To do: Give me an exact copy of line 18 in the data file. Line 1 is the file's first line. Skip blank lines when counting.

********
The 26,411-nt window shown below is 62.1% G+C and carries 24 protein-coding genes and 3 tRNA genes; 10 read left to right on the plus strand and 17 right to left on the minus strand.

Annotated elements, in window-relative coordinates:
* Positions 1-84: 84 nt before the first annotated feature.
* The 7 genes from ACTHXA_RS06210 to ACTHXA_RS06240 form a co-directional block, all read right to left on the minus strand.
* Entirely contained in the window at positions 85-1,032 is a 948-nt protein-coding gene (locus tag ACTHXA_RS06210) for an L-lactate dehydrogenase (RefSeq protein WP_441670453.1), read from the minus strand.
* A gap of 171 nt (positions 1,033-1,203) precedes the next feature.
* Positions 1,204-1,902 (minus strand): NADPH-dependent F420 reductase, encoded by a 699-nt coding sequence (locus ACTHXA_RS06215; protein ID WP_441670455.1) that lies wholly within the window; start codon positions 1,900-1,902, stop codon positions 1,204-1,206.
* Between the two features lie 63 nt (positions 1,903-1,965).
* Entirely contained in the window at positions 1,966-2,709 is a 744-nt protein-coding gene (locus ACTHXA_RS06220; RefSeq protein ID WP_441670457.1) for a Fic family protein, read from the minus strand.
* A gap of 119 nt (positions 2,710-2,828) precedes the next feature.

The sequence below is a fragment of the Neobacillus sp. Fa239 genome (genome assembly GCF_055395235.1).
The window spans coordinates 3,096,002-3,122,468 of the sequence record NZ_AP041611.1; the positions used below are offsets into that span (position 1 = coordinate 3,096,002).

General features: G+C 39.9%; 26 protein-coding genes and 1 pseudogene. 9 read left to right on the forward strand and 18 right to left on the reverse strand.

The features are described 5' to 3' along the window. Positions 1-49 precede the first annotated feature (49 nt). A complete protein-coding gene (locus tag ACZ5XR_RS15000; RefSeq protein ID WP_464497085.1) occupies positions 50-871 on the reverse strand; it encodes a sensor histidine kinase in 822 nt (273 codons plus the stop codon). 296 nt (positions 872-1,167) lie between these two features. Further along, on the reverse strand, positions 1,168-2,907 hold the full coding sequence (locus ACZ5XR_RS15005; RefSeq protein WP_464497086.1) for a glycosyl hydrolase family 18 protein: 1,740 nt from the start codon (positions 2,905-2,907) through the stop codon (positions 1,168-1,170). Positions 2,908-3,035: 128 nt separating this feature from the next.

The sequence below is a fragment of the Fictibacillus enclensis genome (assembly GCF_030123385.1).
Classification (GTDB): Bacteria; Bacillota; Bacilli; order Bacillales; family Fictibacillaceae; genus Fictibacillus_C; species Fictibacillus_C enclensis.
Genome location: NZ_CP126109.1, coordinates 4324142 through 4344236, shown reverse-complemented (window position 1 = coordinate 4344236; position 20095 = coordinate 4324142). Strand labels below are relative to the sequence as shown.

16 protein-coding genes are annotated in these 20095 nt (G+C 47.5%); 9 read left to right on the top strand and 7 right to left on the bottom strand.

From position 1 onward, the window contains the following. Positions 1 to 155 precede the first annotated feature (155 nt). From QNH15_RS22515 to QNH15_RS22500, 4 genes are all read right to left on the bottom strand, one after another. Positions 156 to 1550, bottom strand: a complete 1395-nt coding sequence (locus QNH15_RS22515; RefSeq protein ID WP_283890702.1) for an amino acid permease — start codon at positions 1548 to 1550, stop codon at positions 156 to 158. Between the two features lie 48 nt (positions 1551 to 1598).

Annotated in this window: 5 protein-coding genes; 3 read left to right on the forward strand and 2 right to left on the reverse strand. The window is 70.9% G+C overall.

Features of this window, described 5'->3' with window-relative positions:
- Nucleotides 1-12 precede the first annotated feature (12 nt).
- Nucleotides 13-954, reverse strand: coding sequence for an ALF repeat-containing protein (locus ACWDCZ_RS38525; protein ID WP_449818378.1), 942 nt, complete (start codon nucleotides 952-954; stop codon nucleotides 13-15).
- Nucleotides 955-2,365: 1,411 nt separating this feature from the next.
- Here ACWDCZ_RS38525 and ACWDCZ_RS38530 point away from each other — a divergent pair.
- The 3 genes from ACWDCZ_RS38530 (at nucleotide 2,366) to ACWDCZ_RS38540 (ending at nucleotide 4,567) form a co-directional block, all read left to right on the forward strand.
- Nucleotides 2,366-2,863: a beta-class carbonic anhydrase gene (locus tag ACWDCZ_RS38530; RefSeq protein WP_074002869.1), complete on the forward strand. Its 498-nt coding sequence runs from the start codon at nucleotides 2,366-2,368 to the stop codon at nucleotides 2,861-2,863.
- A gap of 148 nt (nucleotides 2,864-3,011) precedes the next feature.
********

16 protein-coding genes are annotated in these 20095 nt (G+C 47.5%); 9 read left to right on the top strand and 7 right to left on the bottom strand.